Skillful Teaching – Core Assumptions

March 27, 2016

In an earlier post, I introduced you to Brookfield’s book The Skillful Teacher.  In Chapter 2, he states four assumptions of skillful teaching.

  1. Skillful teaching is whatever helps students learn.

We can’t walk into every teaching situation, use the same teaching techniques/tools over and over, and expect to be successful.  By having a wide variety of approaches at our disposal, we can adjust and adapt our style based on the diverse needs of our group.  Not everything we try is going to work, but by giving ourselves permission to attempt new methods and to, on occasion, fail, we are able to be more creative.   I’m not going to be able to reach everyone, but I need to be okay with that…

  1. Skillful teachers adopt a critically reflective stance toward their practice.

Reflecting critically is an investigative process in which we research teaching choices we’ve made and the assumptions upon which they’re based to establish whether or not they are having the intended effect.  Brookfield (2015) says this works best when we check these through “…four complimentary lenses – the lenses of students’ eyes, colleagues’ perceptions, literature, and our own autobiography”.  When we fail to take time to reflect and collect data from a variety of sources to see if we’re on the right track, our uniformed assumptions can distance us from our students and make our teaching stale as year-old croutons.  Part of what makes us engaging as instructors is our ability to adapt and change.  Osborne (1945) said, “Unless you do something beyond what you’ve already mastered, you will never grow.”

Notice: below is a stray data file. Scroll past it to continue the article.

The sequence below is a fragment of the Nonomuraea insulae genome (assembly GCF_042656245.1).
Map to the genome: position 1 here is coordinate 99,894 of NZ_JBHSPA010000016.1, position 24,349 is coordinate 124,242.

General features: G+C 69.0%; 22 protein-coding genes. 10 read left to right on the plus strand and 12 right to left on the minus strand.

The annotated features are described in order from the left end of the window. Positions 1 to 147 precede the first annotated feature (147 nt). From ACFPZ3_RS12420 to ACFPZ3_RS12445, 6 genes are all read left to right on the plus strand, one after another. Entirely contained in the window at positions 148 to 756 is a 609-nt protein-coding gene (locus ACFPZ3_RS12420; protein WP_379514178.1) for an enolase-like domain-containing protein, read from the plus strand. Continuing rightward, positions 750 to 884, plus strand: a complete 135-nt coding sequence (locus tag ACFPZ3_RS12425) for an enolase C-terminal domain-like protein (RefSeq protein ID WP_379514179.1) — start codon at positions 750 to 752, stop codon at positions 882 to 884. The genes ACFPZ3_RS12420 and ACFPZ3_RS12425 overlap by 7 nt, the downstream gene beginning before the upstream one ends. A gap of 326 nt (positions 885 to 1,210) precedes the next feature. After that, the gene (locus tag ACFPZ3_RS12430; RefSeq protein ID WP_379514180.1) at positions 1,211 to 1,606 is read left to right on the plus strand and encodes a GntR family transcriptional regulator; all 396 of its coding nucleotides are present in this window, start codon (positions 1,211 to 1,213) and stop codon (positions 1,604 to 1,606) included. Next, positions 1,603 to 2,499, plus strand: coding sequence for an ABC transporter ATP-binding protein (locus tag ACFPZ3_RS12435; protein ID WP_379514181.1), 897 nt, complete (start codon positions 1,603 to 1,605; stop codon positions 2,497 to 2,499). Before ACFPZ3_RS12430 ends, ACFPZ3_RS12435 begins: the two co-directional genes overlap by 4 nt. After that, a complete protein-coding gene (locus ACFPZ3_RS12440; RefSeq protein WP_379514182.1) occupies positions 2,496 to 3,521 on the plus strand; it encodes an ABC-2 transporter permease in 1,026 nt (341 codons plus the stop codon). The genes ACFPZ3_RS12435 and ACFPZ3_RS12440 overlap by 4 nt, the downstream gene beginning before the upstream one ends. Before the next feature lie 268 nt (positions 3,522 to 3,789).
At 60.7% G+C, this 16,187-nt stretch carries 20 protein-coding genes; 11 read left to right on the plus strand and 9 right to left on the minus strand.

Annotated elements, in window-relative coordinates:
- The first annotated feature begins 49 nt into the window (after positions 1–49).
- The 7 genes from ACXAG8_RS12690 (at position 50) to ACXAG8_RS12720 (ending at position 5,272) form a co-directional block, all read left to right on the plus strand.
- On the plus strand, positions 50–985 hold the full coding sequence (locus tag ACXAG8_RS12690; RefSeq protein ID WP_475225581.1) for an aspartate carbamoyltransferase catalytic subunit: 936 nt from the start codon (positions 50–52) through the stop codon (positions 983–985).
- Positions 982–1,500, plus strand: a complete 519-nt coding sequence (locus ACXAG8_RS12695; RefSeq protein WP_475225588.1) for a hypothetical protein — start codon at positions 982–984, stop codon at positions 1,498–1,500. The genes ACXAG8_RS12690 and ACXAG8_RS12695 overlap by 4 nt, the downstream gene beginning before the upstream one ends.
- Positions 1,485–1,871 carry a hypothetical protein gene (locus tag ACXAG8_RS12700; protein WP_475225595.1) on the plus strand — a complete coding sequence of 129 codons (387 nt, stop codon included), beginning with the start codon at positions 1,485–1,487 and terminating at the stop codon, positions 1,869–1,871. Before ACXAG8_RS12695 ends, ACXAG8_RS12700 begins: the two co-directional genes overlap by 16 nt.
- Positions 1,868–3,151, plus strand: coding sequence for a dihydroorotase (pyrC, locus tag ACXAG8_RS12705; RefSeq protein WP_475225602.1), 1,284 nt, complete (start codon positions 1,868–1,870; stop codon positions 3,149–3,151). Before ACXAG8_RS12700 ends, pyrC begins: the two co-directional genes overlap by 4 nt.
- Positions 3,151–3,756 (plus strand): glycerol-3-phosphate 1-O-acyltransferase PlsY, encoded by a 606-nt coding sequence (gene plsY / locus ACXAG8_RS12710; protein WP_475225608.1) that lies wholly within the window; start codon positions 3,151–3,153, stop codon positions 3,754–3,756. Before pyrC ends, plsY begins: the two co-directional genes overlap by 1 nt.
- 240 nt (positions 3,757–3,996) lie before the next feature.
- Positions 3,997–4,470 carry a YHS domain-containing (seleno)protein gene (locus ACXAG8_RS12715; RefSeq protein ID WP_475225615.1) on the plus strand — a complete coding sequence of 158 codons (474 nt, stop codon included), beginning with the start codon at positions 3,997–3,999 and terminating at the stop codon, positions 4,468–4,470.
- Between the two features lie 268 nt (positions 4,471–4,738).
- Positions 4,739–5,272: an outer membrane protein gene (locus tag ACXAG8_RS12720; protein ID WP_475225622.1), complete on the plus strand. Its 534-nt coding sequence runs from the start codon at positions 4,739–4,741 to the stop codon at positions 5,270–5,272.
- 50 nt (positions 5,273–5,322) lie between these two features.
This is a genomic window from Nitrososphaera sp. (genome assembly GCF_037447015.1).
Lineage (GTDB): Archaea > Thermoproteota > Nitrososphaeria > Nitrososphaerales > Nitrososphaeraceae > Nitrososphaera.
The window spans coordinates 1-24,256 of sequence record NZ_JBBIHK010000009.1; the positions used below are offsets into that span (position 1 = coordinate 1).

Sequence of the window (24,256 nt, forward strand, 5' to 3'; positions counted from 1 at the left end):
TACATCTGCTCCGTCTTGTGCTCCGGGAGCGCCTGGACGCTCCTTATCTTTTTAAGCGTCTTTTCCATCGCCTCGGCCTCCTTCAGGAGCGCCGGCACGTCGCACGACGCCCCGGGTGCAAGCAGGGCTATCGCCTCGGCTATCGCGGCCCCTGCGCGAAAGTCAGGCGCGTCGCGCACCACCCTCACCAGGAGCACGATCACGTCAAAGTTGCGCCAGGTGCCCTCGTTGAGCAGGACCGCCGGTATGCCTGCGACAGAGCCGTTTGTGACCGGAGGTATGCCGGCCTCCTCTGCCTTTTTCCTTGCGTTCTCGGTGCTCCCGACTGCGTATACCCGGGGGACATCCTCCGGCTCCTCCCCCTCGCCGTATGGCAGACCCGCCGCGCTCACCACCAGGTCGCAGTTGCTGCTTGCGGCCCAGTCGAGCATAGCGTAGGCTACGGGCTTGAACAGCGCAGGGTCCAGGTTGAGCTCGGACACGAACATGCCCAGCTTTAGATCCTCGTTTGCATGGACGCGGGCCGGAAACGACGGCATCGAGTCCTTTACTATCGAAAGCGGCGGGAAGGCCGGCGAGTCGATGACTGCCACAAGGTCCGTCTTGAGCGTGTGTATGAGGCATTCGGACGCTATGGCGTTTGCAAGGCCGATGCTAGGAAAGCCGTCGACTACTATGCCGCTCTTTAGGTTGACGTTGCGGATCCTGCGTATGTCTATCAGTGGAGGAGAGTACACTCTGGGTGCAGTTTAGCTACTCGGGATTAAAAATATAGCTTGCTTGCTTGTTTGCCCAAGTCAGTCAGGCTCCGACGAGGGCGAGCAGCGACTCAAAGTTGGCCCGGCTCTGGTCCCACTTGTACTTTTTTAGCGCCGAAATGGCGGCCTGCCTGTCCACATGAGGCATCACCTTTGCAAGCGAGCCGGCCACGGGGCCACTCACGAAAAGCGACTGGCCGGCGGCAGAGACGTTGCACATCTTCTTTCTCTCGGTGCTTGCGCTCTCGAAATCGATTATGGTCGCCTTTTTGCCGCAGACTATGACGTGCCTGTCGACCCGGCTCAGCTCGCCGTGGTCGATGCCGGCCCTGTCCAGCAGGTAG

1. Teachers need a constant awareness of how students are experiencing their learning and perceiving teachers’ actions.

In the absence of information, we’re not teaching, we’re guessing.   (Ever play pin the tail on the donkey?)  Brookfield recommends a tool he uses called a Critical Incident Questionnaire to elicit anonymous feedback from his students.  Asking for feedback is important to help us understand what is going on in our classrooms, but as he points out later, the information is only as useful as what you do with it.  Do nothing or become defensive and it’s less detrimental to you not to ask for the feedback at all. Sobering.

  1. College students of any age should be treated as adults.

In hindsight, there were many a moment in my late teens and early 20’s where I behaved very little like an adult, but I also remember being keenly aware of when those in authority who treated me as less than a grown up.  If we don’t show respect toward our students, is it reasonable to expect they will be respectful toward us?

References

Brookfield, S.D. (2015).  The Skillful Teacher.  San Francisco: Jossey Bass.

Osborne, R.E., (1945 March 15), Forbes, Thoughts on the business of life, Quote Page 46, Column 1, Forbes Inc.

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